Girls, Guns, and Godard at the Cinematheque
Some people treasure sitting on a patio on a warm summer day, while others appreciate a fine glass of wine. As for me, I look forward to finding a package from the Cinematheque on my doorstep, containing acclaimed cinematic works from all over the world.
The latest set was no exception, as Cinematheque Ontario wraps up its summer season this month with retrospectives showcasing Jean-Pierre Melville's elegant tough guy flicks and Jacques Tati's carefully crafted buffoon comedies.
The standout screening series this season is The French Connection: Jean-Pierre Melville, a retrospective on the filmmaker described by the Cinematheque as "the central nexus between American and French cinema".
In Melville's Army of Shadows (August 4th), a trenchcoat-wearing French Resistance group deals with betrayal in its ranks. A key figure in the organization is arrested and then escapes from a Nazi prison camp, prompting a round-up of suspected informants. Snitching is also a no-no in Le Doulos (The Informer, August 23rd), a whodunit that asks not who committed the crime, but who told the police. Jean-Paul Belmondo plays Silien - a thief, liar, and killer - but is he a friend or foe? The mystery holds throughout the story, so much so that apparently the actor did not know if he was the informant until he saw the finished film.
Tati's on-screen persona Mr. Hulot takes center stage in the Scatterbrained Angel: The Films of Jacques Tati programme. If you haven't seen any of his films, the easiest comparison is to Mr. Bean, but with slick art direction, critical of "modern" consumerism, and a pipe in hand.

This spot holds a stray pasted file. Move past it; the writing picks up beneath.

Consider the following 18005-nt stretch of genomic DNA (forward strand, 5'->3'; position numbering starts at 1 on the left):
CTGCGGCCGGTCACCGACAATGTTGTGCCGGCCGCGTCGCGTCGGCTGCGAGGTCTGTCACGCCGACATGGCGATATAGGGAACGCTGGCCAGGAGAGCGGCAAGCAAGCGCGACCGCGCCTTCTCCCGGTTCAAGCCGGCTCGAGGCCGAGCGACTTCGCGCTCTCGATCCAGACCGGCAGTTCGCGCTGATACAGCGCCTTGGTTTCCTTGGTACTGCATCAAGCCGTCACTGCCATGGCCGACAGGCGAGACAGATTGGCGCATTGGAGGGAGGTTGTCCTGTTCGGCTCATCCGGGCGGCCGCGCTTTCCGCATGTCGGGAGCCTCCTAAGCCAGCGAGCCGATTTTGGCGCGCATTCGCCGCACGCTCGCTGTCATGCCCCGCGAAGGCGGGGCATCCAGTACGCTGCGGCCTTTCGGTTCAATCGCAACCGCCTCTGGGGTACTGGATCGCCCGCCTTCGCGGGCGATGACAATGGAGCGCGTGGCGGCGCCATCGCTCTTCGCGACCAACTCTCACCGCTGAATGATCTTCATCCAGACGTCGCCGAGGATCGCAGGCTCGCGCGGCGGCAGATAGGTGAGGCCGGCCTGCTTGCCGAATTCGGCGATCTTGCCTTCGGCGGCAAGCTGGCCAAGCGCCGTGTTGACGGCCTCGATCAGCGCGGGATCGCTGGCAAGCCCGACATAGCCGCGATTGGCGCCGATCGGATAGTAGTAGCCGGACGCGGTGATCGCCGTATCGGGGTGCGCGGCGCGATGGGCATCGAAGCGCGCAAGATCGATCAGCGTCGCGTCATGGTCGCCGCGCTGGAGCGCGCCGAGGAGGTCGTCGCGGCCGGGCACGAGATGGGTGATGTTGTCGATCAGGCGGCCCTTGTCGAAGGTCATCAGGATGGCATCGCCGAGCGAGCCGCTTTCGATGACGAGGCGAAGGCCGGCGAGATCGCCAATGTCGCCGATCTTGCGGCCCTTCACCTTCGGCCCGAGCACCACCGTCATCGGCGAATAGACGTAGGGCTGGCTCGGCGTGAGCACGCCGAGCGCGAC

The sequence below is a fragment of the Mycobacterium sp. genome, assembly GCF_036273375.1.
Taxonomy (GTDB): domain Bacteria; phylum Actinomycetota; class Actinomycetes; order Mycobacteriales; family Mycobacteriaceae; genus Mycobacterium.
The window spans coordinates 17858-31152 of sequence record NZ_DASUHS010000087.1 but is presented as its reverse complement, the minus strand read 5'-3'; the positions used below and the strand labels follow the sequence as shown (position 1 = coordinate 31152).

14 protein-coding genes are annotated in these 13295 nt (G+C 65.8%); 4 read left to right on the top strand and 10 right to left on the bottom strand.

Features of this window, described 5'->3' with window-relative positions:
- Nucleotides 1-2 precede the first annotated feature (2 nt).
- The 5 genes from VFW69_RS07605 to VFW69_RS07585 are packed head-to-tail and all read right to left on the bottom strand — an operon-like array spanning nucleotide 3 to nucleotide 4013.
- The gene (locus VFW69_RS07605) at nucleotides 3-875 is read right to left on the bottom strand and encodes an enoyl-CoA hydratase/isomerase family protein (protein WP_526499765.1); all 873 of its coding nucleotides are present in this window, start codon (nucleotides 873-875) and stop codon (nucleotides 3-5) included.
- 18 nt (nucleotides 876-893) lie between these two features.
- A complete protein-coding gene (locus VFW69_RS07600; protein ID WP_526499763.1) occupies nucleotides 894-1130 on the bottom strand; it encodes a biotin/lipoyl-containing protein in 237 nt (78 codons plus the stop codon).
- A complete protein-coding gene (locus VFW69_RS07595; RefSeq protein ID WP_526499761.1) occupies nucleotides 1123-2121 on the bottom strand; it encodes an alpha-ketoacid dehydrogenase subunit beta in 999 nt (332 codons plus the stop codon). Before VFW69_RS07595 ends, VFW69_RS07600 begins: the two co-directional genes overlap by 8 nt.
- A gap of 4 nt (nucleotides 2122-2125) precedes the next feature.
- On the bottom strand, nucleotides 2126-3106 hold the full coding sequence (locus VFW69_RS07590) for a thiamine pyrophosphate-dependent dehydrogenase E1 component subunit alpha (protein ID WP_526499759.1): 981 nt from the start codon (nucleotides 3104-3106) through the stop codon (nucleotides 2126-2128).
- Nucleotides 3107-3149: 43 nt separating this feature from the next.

In Mon Oncle (August 11th), Mr. Hulot's antics play out well in his sister's sterile suburban home. His young nephew lends a hand in making a mess of the perfectly manicured yard and causing many gadgets to malfunction. His sister and her husband, a plastic manufacturer, are not impressed. Tati orchestrates a whole new set of gags with Mr. Hulot's visit to a resort in Les Vacances De Monsieur Hulot (Mr. Hulot's Holiday, July 31st) and Mr. Hulot spends the day in the city in Playtime (August 2nd).
As if there wasn't already plenty to choose from, the summer-long French New Wave/Godard blitz continues, plus I got to preview the few remaining films running in the group's tribute to Italian bombshells; the series title Signore and Signore: Leading Ladies of the Italian Cinema says it all. Watch for Bread, Love And Dreams (Pane, Amore E Fantasia) a rom-com set in a peasant village and Fellini's master work Nights of Cabiria (Le Notti Di Cabiria) both screening on August 21st.
The Cinematheque Ontario summer programme runs until August 23rd at Jackman Hall, 317 Dundas Street West.
Still from Army Of Shadows courtesy of the Cinematheque.
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